Beer added to slow-cooked stews, chili or soups can add just the right amount of sweet and bitter flavor to your dish while also helping to tenderize any meats it contains. Slow cooking food in beer will not only intensify the flavor of it in your dish but will cook away most of the alcohol content in the beer, although there may be some remaining.
Is the Alcohol Gone?
When slow-cooking food in beer, the temperature is kept at a low simmer and cooking is usually done for several hours, meaning that most of the alcohol will evaporate away. The boiling point of alcohol is 173 degrees Fahrenheit, which is lower than that of water, 212 F. What this means is that the alcohol in your slow-cooked meal will burn off even though there is still some liquid in the slow cooker, which is the remaining water. According to the United States Department of Agriculture, simmering beer alone for 2.5 hours will remove 95 percent of the alcohol it contains, leaving 5 percent of the original alcohol content behind.
But Wait, There's Still Alcohol Here
While heating alcohol will remove much of its alcohol content, there are several factors that can affect how much will actually remain. Although simmering beer uncovered for 2.5 hours will remove most of the alcohol in it, if you add in fatty meats and other ingredients, they can retain a small amount of the alcohol, meaning that more than 5 percent may remain. Covering the food as it cooks, which is vital to the slow-cooking process, also means that the alcohol may not evaporate away and can instead be deposited back into the food, according to the Pittsburgh Post-Gazette.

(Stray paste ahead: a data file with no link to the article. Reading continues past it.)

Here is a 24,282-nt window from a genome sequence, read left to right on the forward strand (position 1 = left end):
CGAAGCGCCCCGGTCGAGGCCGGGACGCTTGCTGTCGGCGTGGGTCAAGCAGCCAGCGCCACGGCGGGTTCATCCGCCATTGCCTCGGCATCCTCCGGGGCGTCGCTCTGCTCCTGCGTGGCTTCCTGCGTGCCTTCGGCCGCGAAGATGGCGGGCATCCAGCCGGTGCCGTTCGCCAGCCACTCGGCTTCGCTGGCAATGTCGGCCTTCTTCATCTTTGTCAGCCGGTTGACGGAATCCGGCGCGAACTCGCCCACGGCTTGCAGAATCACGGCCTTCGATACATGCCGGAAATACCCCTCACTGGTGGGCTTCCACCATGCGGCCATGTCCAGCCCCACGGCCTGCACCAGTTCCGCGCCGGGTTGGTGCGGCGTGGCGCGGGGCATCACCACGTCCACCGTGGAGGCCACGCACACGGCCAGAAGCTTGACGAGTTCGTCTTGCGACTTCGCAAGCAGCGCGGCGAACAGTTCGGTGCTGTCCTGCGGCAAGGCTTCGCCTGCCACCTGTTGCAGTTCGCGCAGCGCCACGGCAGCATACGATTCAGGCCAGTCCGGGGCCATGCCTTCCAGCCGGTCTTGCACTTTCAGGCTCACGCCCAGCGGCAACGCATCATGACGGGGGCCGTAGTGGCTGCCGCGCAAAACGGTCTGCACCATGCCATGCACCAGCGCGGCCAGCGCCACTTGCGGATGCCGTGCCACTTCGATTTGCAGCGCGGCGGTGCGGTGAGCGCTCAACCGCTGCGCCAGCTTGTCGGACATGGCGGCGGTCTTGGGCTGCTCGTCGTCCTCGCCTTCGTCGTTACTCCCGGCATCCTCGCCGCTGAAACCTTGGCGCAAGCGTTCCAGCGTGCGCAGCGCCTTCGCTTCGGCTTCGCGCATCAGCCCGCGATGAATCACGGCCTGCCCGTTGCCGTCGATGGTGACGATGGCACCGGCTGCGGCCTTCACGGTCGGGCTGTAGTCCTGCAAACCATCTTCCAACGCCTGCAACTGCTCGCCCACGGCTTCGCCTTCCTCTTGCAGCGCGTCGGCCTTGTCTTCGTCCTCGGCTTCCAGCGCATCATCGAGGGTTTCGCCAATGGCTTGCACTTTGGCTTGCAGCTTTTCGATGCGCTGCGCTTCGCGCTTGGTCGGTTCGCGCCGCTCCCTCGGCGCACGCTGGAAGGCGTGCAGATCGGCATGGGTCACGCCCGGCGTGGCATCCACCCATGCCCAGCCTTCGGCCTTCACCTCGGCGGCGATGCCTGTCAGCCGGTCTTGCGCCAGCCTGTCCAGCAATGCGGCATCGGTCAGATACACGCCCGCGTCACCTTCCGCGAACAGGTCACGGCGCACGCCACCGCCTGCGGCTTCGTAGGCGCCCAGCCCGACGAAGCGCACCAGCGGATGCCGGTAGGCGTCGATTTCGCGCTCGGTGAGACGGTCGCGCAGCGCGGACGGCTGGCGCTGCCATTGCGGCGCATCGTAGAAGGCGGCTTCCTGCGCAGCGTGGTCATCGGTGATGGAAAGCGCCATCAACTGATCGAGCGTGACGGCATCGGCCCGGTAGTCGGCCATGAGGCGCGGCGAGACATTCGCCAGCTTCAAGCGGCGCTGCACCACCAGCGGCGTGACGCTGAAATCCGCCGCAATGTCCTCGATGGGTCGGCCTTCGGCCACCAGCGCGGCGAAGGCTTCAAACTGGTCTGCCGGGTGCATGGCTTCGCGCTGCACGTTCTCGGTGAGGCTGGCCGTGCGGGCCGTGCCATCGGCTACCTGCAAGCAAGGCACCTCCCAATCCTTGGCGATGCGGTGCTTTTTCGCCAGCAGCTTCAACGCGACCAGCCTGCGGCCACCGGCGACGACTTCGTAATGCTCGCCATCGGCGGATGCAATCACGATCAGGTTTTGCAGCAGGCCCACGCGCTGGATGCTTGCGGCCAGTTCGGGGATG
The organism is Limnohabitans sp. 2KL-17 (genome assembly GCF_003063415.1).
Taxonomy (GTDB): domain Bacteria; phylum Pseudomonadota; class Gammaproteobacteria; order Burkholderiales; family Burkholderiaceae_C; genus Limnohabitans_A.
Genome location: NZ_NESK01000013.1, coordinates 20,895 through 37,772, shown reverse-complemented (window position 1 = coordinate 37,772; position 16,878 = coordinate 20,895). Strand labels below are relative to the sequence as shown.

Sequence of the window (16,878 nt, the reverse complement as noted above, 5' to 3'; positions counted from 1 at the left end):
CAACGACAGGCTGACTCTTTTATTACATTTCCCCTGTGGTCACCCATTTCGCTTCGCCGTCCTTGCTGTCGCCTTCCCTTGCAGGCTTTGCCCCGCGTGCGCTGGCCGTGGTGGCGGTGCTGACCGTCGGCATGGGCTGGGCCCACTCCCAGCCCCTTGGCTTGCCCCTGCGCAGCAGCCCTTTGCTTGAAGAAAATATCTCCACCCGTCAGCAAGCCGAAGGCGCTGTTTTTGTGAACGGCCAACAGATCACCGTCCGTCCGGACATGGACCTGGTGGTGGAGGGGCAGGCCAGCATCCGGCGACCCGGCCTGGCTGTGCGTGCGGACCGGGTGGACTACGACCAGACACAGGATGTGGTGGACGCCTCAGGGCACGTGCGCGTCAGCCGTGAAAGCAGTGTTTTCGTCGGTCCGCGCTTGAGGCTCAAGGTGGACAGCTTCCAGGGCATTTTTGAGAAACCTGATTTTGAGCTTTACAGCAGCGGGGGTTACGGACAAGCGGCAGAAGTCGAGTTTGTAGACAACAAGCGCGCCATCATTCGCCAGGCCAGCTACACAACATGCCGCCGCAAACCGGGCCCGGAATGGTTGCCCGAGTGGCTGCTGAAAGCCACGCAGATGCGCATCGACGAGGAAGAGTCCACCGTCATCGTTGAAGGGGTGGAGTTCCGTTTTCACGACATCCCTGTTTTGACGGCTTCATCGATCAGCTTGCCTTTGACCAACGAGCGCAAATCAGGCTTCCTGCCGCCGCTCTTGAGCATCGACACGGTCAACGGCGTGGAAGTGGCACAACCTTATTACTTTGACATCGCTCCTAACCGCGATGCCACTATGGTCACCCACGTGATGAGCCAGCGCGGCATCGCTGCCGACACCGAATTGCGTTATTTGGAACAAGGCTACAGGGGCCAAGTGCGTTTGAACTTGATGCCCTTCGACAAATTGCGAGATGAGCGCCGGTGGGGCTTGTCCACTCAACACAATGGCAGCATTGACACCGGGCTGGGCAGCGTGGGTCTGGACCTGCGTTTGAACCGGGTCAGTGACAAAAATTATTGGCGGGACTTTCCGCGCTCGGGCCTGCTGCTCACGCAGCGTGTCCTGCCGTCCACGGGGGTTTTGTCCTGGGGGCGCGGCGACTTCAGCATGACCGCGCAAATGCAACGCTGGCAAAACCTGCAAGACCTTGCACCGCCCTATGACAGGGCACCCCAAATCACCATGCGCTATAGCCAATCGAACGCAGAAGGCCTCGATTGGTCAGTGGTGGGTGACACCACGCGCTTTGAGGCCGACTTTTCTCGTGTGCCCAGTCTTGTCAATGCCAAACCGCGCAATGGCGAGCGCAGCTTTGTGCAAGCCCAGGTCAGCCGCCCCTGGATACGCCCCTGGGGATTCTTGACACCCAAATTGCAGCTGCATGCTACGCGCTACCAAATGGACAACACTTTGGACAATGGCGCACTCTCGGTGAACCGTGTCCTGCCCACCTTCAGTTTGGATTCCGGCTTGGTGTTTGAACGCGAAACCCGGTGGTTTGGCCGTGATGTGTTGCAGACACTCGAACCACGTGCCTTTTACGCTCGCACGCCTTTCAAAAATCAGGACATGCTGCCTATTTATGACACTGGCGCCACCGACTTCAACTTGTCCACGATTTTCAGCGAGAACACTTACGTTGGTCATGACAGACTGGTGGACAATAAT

Will I Get Drunk on this Stew?
Most beers have an alcohol content of anywhere between 4 and 6 percent, averaging around 5 percent. This means that if you slow-cook your dish for at least 2.5 hours, only around 5 percent of this alcohol content, or possibly just a bit more based on your ingredients, will remain. Based on the data from the US Department of Agricutlure, a minimum of about 0.0025 percent alcohol content would then be left in your stew. Of course, this number is doubled if you cook the stew for only two hours and quadrupled if you cook the stew for only 1.5 hours. Even still, the amount of alcohol remaining will be relatively small.
To Use Beer or Not Use Beer
Whether you want to use beer in your dish is completely up to you, but be aware that there will likely always be a small amount of alcohol remaining in a dish slow-cooked in beer. To further minimize this, you could use non-alcoholic beers in your cooking, which by law contain less than 0.5 percent alcohol before cooking, making any alcohol remaining marginal, while still giving you the flavor in your dish. Check with your dinner guests ahead of time, regardless, to see if they are averse to drinking or ingesting any alcohol for religious or health reasons; if so, you may want to skip the beer in your stews and soups.
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- United States Department of Agriculture: USDA Table of Nutrient Retention Factors -- Release 6
- Pittsburgh Post-Gazette: Does Cooking Burn Off Alcohol?
- Purdue University Department of Chemistry: Boiling
- Bariatric Support Centers International: Does Alcohol Really Cook out of Foods?
- Cooking With Adur Brewery Beer: Does Cooking Drive Off the Alcohol?
- The Kitchn: Beyond Brats: Four Slow Cooker Recipes That Feature Beer
- NPR: Cooking With Beer
Based in Las Vegas, Susan Paretts has been writing since 1998. She writes about many subjects including pets, finances, crafts, food, home improvement, shopping and going green. Her articles, short stories and reviews have appeared on City National Bank's website and on The Noseprint. Paretts holds a Master of Professional Writing from the University of Southern California.
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